There is a gay boycott of the Democratic Party afoot, and it has the potential to turn into something that leads to real change in American politics. I'm not selling hope here, but I can't help but feel it when I see the momentum gathering behind AMERICAblog's "Don't Ask, Don't Give" campaign.
What is most exciting? The places this campaign could go.
It is nothing new to complain about the two-party system in the United States. While many countries give voters four or five or more options at the polls, Americans are forced to decide between a centrist party with conservative social views or a right-wing party with outlandishly offensive social views. Fiscally, there is often more overlap than difference between the two parties (both, for example, act as if lowering or freezing taxes is a productive strategy in the fight against poverty).
But, for gay voters, the two party system is particularly offensive. Republicans are outwardly horrible on gay issues and the bulk of the gay vote will, automatically, go to Democratic candidates. There are no alternative candidates ready to take a stand for equality and thus, there are no consequences for Democrats when they fail to promote the equal rights agenda.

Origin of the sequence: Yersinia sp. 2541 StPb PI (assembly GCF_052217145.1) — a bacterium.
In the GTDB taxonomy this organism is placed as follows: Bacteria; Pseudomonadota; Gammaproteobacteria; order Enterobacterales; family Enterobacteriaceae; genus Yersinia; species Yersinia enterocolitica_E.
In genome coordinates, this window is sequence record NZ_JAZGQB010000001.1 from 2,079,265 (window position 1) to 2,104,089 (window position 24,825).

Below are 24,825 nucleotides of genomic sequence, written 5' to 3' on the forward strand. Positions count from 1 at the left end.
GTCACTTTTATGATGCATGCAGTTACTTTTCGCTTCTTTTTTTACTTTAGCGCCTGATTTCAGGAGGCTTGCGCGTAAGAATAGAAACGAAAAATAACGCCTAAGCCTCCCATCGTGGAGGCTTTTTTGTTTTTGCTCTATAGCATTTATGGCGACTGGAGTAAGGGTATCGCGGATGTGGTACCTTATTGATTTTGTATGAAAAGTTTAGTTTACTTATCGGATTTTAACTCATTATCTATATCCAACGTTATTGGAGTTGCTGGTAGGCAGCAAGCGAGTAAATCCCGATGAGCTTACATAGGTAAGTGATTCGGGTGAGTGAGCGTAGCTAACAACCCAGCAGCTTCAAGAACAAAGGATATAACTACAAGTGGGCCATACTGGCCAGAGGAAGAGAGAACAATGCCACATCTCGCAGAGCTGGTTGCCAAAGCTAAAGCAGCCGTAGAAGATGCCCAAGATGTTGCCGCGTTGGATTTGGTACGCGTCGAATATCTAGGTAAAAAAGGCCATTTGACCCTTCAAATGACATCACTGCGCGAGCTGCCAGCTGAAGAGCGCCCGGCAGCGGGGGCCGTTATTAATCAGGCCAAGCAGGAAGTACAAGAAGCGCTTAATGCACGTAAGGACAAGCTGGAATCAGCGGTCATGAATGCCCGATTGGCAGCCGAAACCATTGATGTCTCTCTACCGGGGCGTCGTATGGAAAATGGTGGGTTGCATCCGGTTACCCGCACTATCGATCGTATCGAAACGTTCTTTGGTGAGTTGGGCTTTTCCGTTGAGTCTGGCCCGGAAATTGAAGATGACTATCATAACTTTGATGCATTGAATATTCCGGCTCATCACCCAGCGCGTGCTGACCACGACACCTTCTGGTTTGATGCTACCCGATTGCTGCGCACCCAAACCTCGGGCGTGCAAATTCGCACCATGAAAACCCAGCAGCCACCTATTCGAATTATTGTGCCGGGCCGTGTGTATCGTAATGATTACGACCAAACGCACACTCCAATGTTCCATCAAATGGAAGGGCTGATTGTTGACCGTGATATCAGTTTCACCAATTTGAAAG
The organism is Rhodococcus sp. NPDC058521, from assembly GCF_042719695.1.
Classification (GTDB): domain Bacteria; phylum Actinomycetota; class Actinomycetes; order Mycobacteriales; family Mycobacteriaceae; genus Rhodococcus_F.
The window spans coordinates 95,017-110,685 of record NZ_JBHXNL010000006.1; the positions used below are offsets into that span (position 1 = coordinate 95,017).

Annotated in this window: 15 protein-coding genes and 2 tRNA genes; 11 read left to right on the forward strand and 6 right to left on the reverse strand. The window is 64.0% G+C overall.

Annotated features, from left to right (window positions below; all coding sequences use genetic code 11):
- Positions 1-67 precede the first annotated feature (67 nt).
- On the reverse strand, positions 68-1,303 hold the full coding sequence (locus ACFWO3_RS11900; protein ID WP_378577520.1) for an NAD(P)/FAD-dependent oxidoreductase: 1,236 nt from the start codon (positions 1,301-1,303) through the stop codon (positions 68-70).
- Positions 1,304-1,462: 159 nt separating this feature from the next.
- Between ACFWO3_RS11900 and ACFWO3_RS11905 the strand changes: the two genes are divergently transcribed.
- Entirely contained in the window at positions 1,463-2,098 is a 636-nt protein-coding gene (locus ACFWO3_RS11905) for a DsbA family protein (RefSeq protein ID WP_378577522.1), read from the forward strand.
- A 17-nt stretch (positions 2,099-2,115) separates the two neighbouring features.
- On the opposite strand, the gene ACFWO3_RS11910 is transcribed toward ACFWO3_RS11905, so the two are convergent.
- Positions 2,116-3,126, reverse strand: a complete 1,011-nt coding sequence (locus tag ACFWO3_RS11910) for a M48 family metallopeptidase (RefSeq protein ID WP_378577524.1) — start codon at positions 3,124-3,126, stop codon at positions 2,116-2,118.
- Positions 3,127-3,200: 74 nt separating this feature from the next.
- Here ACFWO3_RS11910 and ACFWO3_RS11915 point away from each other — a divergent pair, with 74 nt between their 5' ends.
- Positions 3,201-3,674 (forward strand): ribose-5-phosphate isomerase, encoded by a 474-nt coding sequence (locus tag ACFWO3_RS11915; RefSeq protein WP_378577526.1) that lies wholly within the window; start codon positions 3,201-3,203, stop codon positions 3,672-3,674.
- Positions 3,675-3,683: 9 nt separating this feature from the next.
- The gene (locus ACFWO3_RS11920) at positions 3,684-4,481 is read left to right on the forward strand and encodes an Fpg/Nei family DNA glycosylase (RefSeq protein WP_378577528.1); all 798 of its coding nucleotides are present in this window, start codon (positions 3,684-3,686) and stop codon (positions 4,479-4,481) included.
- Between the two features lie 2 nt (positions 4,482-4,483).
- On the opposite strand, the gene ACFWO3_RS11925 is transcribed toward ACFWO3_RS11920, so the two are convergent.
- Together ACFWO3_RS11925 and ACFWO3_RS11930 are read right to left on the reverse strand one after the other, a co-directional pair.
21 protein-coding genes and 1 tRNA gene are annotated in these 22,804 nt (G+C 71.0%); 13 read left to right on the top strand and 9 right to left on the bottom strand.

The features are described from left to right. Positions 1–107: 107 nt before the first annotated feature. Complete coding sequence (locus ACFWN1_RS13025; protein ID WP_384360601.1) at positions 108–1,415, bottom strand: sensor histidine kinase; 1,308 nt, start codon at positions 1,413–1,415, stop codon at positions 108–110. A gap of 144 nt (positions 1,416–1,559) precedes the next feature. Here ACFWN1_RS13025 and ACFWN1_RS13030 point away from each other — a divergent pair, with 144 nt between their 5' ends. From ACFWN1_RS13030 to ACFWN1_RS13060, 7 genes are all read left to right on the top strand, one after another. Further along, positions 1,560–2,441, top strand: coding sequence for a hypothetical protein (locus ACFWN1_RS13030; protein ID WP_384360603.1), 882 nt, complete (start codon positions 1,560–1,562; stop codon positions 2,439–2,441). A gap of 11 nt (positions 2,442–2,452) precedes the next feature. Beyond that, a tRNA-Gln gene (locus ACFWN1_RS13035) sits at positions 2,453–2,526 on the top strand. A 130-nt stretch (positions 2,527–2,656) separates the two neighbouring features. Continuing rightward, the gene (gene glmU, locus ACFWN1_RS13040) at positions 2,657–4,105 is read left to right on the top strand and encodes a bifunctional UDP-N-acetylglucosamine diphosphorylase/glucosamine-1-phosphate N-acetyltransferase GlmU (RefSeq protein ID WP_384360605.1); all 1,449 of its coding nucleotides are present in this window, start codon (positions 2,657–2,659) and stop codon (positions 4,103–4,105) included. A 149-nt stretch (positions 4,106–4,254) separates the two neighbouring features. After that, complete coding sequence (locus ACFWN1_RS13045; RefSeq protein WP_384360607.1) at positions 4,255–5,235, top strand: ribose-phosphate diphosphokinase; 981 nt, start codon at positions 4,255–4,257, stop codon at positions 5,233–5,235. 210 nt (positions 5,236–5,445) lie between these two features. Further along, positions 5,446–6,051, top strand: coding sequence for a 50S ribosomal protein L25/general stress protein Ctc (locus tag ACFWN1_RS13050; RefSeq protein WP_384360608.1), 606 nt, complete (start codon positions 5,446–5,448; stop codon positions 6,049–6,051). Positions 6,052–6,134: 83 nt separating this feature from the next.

So, AMERICAblog has decided to use fundraising as a method of coercing the Democratic Party to pay attention to its loyal supporters.
It's a scary thought: taking dollars away from the not-so-bad guys only helps the really bad guys on election day. But the boycott has its timing right and that might make all the difference in this fight: there is still an opportunity for the Democratic Party to take concrete strides towards eliminating the legal discrimination against LGBT Americans before the campaign dollars really matter. If they show progress, the boycott (or the "pause" in fundraising as AMERICAblog calls it) will end.
I think the freeze in fundraising is a great idea. I also think the problem with the gay rights agenda in Congress has more to do with the political system than the particularly spineless nature of most Democratic representatives.
Threatening the fiscal base of the Democratic Party is an important tactic. But threatening their voter base by floating a truly liberal candidate in districts with close races would be an even better strategy. Have someone run on an equal rights, populist platform with support for social services and equality under the law and see how quickly the Democrats start racing around for ways to fold in the left vote they have ignored for so long.
Ralph Nader tried this and managed to strike fear into the heart of major political parties for many years to come. Let's play on this fear. Pause the donations to the Democrats, yes, but perhaps redirect that money to a campaign for plurality, for choice and for political competition. It will, at least, get their attention.